The Black Orchid
by Martin Ritt





FOREIGN TITLES & RELEASE DATES

Italy (Venice) - September 4, 1958 - Orchidea nera -
USA (New York City, Plaza Theater) - February 12, 1959 - The Black Orchid - 96'
West Germany - March 24, 1959 - Die schwarze Orchidee - 95'
France (Paris) - April 24, 1959 - L'orchidée noire -
Spain - 1959 - Orquidea negra - 95'
(attendance: 709)



Italian poster German poster French poster American poster


PLOT

Tony Bianco, happily married to Rose, who has given him a son, is killed during a conflict between gangs of criminals. Left a widow, Rose finds a job in an artificial flower shop. One night at the home of friends she meets Frank Valente, a widower with a twenty-year old daughter. Frank’s daughter rebels against her father’s interest in the ‘gangster’s widow’, and actually breaks her own engagement because she doesn’t want to leave him. At first Rose is desperate and decides to give up the idea of marrying Frank, but then she decides to confront the young woman who is opposed to her father’s marriage, and succeeds in making her change her opinion. And so the widowed couple and their families find happiness at last. Story and screenplay: Joseph Stefano.


FILMING LOCATIONS

Paramount Studios, Hollywood, CA (USA)
Los Angeles, CA (USA)

Shooting dates: January – March 1958


MAIN CAST


Sophia Loren (Rose Bianco)

Anthony Quinn (Frank Valente)
Ina Balin (Mary Valente)
Jack Washburn (Tony Bianco)


CREDIT

Photography (VistaVision):
Robert Burks
Music:
Alessandro Cicognini
Makeup Artist:
Wally Westmore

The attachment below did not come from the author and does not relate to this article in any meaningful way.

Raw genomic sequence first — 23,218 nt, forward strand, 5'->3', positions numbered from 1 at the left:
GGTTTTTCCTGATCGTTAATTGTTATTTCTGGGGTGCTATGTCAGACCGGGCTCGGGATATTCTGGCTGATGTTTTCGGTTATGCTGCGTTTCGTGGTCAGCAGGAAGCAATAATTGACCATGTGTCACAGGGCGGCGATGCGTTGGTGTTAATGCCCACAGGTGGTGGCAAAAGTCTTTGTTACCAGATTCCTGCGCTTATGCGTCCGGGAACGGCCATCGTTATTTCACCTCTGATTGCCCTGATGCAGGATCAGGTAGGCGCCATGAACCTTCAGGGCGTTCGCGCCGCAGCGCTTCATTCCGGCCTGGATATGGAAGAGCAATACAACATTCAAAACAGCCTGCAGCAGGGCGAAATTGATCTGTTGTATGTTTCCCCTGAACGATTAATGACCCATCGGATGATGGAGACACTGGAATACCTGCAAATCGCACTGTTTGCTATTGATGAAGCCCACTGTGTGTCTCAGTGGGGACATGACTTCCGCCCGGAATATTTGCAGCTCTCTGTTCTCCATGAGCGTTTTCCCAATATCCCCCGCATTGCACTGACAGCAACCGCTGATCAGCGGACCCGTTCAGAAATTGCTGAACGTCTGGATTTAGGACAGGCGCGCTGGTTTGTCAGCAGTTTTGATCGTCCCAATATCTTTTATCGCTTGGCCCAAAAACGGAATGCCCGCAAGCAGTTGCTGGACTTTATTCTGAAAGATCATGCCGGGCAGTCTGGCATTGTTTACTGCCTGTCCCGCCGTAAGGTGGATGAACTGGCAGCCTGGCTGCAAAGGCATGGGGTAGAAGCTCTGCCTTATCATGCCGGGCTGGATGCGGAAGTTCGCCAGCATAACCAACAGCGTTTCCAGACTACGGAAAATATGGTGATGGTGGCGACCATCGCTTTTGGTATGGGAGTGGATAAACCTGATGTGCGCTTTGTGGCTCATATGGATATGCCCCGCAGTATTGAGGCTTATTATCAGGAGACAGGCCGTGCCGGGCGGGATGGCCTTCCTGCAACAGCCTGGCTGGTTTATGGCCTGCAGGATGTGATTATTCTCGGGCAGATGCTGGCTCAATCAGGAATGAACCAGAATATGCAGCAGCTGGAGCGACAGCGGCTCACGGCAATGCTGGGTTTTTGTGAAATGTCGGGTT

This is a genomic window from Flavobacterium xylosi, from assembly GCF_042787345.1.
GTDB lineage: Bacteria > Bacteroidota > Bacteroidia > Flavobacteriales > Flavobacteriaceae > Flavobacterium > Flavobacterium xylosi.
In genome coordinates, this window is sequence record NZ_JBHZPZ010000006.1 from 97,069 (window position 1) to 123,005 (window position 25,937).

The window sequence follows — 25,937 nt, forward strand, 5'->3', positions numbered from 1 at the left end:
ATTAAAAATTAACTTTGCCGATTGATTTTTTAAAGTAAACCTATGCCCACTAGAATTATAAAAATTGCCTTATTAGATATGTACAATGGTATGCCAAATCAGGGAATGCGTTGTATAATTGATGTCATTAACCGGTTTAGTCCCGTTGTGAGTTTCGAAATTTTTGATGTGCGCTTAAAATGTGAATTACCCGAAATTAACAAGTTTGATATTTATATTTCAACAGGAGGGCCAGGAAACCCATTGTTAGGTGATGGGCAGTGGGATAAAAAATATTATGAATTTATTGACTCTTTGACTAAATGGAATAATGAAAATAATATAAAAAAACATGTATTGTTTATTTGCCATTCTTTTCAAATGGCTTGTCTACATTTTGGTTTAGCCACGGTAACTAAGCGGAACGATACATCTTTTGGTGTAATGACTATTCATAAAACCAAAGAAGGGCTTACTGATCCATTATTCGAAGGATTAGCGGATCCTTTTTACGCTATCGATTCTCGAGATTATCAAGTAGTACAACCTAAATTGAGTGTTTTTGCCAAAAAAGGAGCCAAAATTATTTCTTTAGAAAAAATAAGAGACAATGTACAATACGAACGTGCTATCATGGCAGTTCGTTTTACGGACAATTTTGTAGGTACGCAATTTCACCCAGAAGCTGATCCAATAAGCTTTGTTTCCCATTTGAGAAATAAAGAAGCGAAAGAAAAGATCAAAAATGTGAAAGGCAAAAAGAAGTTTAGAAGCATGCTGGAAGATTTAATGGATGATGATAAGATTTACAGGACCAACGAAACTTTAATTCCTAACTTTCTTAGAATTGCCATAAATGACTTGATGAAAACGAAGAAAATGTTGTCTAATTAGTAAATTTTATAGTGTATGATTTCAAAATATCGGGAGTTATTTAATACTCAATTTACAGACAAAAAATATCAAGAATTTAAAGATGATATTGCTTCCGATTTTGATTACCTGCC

Costumes:
Edith Head
Hair Stylist:
Nellie Manley
Still photographer:

Bob Willoughby, Allan Grant
Production:
Carlo Ponti and Marcello Girosi for Paramount

NOTES

Sophia Loren is awarded the Volpi cup for this film for best actress at the XIX Venice Film Festival but in America neither the critics nor the public show much appreciation for it.

Sophia meets Elvis Presley at the Paramount Studios cafeteria while he is filming King Creole. Still photographer Bob Willoughby happens to be there and takes memorable shots of Sophia and the King.

The role of Rose was initially written for Anna Magnani but she had other commitments.
Sophia played in her career three times opposite Anthony Quinn: Attila (1954) and Heller in Pink Tights (1960).

Sophia's voice is dubbed by Marion Degler (German).


QUOTES AND REVIEWS 

"Though she was one hell of a female, with what we might call a 'high fuckability quotient,' she was also a very superior lady. I was impressed by her on every level. I think she is a fine actress - often a great one."
Martin Ritt. Martin Ritt Interviews

"... a lightly confected romance... Sophia Loren mercifully makes nonsense of the film's misleading title."
Peter John Dyer, Monthly Film Bulletin

"With her plainly slant-eyed hauteur and her Simonetta chic, she is not what you'd call a quite convincing representative of the immigrant school."
Bosley Crowther, New York Times, 13 feb 1959

"Despite the commercial values of the film, Sophia Loren asserts herself with appropriate force in the role of the protagonist (...) her talents as a very sensitive actress assert themselves worthily, imparting color to the richest and most cultivated nuances of Rose's character."
Gian Luigi Rondi, Tempo.

"There's no mystery in the awarding of the recent "best actress" prize to Sophia Loren at the Venice Festival. In "The Black Orchid"... Miss Loren is at her best in a many-sided, intelligent portrayal of a woman who has had much sorrow and can scarcely believe that her luck has changed."
Theresa Leob Cone, Oakland Tribune, 12 mar 1959

"If you haven't been to the movies since Sophia Loren was just another dumb Italian import with a big bust you are in for another pleasant surprise. She has matured - also under good direction - out of all recognition, and is perfectly successful in this role."
The Daily Gleaner, 12 dec 1959

"Loren won the Best Actress Award at the 1958 Venice Film Festival for this role, but it failed to ignite any large commercial receipts despite superb performances by both stars, tight direction by Ritt, and what appeared to be a semiautobiographical script from Joe Stefano..."
TV Guide




Copyrights for all photos belong to their respective owners.
© Excelsior Communication - 2007


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